Looking further ahead, the opening up of the European Union’s labour market this year to citizens from Romania and Bulgaria will help to keep a lid on eurozone wages. Immigration of workers from Spain and Italy to Germany, and with the possibility of that extending to Central European countries as well, is one reason why wages in Germany are not rising despite record low unemployment in the country. That is a good sign of labour market flexibility.
And third, the issue goes beyond the narrow focus on inflation – it is about growth and debt sustainability too. ECB Vice President Vitor Constâncio recently noted, “The treaty says that provided price stability is insured we should pursue other objectives, like unemployment and growth. Clearly there is a secondary mandate”. Clearly, the ECB has achieved price stability. A low rate of nominal economic growth and low inflation pose a number of issues for the eurozone, which the ECB should take into account.
When inflation is low for prolonged periods, hysteresis – to borrow from physics – can dislodge inflation expectations from their desired path. A widely held view among experts is that eurozone inflation will remain low this year and next, owing to internal devaluations and balance sheet adjustments, only picking up in the years ahead. Indeed, the ECB staff’s central inflation forecast is 1.1% for 2014, rising to 1.3% in 2015. Survey-based indicators of inflation expectations show that respondents in periphery countries, unlike core country respondents, expect lower prices going forward, while the ECB’s survey of professional forecasters sees future inflation (two to five years out) anchored more closely to 2%.
We would be cautious in reading too much into these surveys of inflation expectations. Households’ responses to future price expectations tend to be influenced by their current or recent experiences, and there is a degree of circularity to the professional forecasters’ survey. We suspect that they always say inflation will be about 2% two to five years out because professional forecasters assume the ECB will act to achieve its goal, i.e., they think the ECB is credible.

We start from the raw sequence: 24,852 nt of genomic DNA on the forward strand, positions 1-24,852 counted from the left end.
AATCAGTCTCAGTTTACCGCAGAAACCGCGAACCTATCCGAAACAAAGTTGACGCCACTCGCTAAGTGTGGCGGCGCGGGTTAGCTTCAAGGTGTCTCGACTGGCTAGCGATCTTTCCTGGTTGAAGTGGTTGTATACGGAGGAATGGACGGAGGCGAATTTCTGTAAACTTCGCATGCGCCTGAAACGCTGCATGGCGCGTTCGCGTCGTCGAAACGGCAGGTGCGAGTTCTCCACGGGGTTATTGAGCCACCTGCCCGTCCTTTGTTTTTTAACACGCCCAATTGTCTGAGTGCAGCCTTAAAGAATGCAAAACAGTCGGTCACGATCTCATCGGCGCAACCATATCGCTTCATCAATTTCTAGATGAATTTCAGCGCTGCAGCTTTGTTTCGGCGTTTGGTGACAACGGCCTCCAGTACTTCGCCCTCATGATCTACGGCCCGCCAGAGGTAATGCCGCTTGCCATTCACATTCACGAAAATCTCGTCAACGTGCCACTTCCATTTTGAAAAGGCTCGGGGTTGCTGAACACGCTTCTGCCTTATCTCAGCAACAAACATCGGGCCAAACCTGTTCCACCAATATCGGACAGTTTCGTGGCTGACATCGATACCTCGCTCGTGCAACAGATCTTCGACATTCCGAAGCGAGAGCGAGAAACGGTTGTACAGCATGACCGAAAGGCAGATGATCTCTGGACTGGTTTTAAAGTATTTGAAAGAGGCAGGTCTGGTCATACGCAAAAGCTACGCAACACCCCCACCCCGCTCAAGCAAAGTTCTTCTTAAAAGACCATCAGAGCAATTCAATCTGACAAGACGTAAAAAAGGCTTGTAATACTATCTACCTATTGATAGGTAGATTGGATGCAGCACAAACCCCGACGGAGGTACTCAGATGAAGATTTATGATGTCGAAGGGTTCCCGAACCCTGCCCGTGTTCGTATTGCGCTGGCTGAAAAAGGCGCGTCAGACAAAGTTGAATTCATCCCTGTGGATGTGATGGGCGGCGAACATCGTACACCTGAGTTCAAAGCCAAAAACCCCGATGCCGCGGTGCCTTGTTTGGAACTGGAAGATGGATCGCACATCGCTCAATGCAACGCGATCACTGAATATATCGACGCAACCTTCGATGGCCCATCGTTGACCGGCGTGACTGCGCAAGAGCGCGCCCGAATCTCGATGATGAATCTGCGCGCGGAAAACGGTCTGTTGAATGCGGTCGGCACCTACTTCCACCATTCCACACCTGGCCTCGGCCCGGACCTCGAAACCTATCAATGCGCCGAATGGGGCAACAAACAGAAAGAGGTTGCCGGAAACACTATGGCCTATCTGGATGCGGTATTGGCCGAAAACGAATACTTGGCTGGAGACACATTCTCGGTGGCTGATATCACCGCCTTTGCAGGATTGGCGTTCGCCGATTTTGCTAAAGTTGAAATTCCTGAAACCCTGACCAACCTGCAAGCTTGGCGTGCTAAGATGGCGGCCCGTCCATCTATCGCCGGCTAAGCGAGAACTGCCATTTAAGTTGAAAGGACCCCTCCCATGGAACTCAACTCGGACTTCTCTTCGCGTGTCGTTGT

At PIMCO, we view the declining trend of market-based measures of inflation expectations with a note of caution. Expectations for future eurozone inflation for 2016 and 2017 have fallen to about 1.4%. If these medium-term measures of inflation expectations begin to approach 1%, it will signal that the ECB’s credibility is waning and heighten the need for a policy response.
Long periods of low inflation and growth are not an issue when public and private debt levels are low. But too little growth and inflation for too long become a different issue when debt levels are high. Low growth makes it challenging for debtors to remain current on servicing their obligations and could reignite the sovereign debt crisis. Sovereign debt sustainability requires a combination of low interest rates, adequate primary budget surpluses and sufficient nominal growth. If growth does not pick up over the medium term, investors’ confidence in the sustainability of Italy’s sovereign debt, for example, which the International Monetary Fund forecasts to reach 133% of GDP this year, could resurface.